The Wisdom of Pop-Management Books

‘Pop management’ books – that is, non-scientific business books written by high-profile academics or (former) practitioners for managers or those who want to become one – are a very interesting literary genre. With catchy titles (‘Competing for the Future’, ‘Winning in Emerging Markets’, ‘Build to Last’, ‘In Search of Excellence’, ‘Good to Great’, ‘Guerilla Marketing’) and promising sub-titles (‘Successful Habits of Visionary Companies’, ‘Lessons from America’s Best-Run Companies’, ‘A Manifesto for Business Revolution’, and ‘Easy and Inexpensive Ways for Making Big Profits from Your Small Business’), they target travelling managers in airport shops and try to lure them into believing that there are some magical tricks to be learned that will make a business more successful…And it would seem that this marketing strategy works: many of these books are best sellers (‘The One Minute Manager’, for instance has sold over 7 million copies since it was first published in 1982!), Harvard Business Press – which specialises in this genre – is a thriving business, and more and more pop-management books come on the market every year.

However, such business books have also been criticised for a lack of scientific rigour and for promising things they cannot hold. An excellent critique of this literature is Phil Rosenzweig’s book The Halo Effect…and eight other business delusions that deceive managers, which – rather ironically – is very much written in the pop-management style. Rosenzweig shows for instance that many very successful business books commit one of the most basic cardinal sins in scientific research, i.e. sampling on the dependent variable. Books like ‘Build to Last’, or ‘In Search of Excellence’, essentially pick a number of successful companies and try to explain their success by looking at the characteristics of these companies and their top managers…Ignoring all the while the thousands of other companies out there which have similarly characteristics, but are not successful.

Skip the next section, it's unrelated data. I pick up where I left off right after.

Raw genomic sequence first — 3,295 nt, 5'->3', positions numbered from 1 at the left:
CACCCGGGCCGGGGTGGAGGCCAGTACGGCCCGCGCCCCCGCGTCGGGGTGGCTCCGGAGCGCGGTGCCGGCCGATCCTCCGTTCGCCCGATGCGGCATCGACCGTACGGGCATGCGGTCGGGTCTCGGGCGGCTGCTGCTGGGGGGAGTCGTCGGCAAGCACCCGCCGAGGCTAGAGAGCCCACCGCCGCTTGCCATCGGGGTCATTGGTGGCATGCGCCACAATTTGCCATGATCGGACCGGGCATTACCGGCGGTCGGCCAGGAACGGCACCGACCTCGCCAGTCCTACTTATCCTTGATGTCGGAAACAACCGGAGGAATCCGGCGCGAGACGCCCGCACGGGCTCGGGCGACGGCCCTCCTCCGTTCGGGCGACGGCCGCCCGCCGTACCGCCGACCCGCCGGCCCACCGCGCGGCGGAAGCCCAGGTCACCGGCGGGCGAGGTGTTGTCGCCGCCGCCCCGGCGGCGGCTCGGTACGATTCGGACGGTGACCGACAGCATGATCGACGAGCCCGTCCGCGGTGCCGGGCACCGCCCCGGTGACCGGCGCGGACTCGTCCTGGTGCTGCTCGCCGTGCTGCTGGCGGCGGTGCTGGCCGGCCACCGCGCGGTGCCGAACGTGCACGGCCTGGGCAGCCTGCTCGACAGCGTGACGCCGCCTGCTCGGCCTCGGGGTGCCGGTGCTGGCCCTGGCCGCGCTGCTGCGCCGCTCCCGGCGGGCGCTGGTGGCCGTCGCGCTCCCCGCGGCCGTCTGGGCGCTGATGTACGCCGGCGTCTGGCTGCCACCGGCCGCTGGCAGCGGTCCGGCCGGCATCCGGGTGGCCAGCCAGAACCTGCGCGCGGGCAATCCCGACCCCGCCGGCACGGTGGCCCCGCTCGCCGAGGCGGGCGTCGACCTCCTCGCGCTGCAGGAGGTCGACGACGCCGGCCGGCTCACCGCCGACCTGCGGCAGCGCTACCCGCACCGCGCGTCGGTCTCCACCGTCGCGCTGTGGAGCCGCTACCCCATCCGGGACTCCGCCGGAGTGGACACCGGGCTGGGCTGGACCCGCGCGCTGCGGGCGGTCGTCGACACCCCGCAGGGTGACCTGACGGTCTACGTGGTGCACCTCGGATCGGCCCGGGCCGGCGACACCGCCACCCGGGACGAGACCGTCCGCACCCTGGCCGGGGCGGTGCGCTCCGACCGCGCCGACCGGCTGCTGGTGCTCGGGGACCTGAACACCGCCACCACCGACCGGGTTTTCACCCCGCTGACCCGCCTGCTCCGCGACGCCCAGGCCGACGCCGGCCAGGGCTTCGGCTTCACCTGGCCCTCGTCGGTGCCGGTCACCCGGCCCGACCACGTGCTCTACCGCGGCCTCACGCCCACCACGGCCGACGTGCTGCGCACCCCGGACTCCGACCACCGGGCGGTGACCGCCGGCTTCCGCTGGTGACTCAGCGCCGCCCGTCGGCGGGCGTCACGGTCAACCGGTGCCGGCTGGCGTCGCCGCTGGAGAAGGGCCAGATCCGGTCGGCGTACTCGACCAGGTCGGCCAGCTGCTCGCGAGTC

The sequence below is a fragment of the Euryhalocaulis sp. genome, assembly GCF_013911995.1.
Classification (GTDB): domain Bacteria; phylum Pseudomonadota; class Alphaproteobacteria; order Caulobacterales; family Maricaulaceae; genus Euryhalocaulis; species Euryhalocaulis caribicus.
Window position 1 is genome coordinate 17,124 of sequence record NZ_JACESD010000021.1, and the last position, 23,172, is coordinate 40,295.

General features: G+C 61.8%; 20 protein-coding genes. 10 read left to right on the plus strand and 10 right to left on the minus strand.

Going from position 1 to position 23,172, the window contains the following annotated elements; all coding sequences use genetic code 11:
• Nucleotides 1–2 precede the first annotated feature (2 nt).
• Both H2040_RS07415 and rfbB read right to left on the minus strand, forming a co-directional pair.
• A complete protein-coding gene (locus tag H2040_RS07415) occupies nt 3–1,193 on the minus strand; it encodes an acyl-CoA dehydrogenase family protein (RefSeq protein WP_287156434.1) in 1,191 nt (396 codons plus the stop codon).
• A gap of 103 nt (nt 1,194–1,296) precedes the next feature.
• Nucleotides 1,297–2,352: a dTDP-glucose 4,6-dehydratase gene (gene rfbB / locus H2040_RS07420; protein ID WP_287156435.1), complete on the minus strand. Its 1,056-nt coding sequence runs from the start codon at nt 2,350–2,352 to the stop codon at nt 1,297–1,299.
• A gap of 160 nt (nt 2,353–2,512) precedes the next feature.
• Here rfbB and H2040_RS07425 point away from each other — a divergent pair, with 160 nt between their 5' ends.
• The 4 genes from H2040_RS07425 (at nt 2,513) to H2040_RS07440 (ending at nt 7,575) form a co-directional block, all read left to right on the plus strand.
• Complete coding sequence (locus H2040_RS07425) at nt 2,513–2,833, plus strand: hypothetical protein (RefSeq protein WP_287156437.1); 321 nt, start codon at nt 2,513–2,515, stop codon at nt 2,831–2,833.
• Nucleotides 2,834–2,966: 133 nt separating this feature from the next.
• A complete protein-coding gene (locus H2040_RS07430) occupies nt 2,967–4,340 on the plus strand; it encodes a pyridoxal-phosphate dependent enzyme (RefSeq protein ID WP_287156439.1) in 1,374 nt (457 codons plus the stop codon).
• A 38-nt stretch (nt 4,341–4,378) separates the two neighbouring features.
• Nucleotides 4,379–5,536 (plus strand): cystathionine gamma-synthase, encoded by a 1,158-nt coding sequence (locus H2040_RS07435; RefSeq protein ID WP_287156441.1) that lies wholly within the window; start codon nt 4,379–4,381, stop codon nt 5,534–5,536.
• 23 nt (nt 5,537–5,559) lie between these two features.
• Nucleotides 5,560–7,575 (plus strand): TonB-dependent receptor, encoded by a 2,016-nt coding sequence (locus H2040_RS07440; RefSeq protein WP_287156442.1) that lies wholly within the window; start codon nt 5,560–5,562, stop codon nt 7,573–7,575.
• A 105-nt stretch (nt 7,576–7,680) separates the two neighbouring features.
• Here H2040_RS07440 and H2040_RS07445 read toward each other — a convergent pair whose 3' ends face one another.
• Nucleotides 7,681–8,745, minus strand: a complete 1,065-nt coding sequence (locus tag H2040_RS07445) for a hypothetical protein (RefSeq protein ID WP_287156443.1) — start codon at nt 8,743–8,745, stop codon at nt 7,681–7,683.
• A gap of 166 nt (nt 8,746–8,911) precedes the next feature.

One fairly recent pop-management book is by Michael O’Malley and is called ‘The Wisdom of Bees. What the hive can teach business about leadership, efficiency and growth’ (or TWOB for short). Having been a hobby beekeeper at one stage myself, I was intrigued by the claim that business had something to learn from a bee colony. But unfortunately, like most pop management books, TWOB lacks rigour and is full of half-baked intuitions and flawed analogies….Indeed the main attraction of the book, but also its main flaw, is the use of a biological analogy, comparing a beehive to a human business organisation.

To be sure, biological analogies are not a bad thing as such. Indeed, there was some debate a while ago about what the elimination – or rather the deliberate omission – of biological analogies from Alfred Marshall’s work signified for the development of economics as a discipline. Some economists see in the omission of biology – notably Darwin’s evolutionary theory – from economics the beginning of neoclassical economics (Niman 1991, Foas 1994).

However, at the same time, the use of biological analogies in the social sciences are a tricky thing that often leads to the temptation to ‘naturalise’ the socially constructed and to cast an air of innateness and inevitability over acquired human behaviours. This temptation is clearly apparent in TWOB.

The book starts off with the observation that honeybee colonies are remarkably well organised and function smoothly, despite the complexity of the tasks at hand (finding a location for the hive, creating honeycombs out of wax, foraging for pollen and nectar, producing the honey, feeding larvae etc.). Bees have been around for millions of years, inhabit every continent except Antarctica, and are hence among the most successful animals on the planet. The author concludes that ‘[t]he honeybee has mastered a great society and it would be phylogenic hubris to think we have nothing to learn from them.’ (pp.7/8).

The reasons for the success of bees are quickly identified: motivated and committed workers, a self-sacrificing dedication to the hive, clear leadership from the Queen, yet decentralised decision making, meritocracy, and careful planning, among others (25 in total).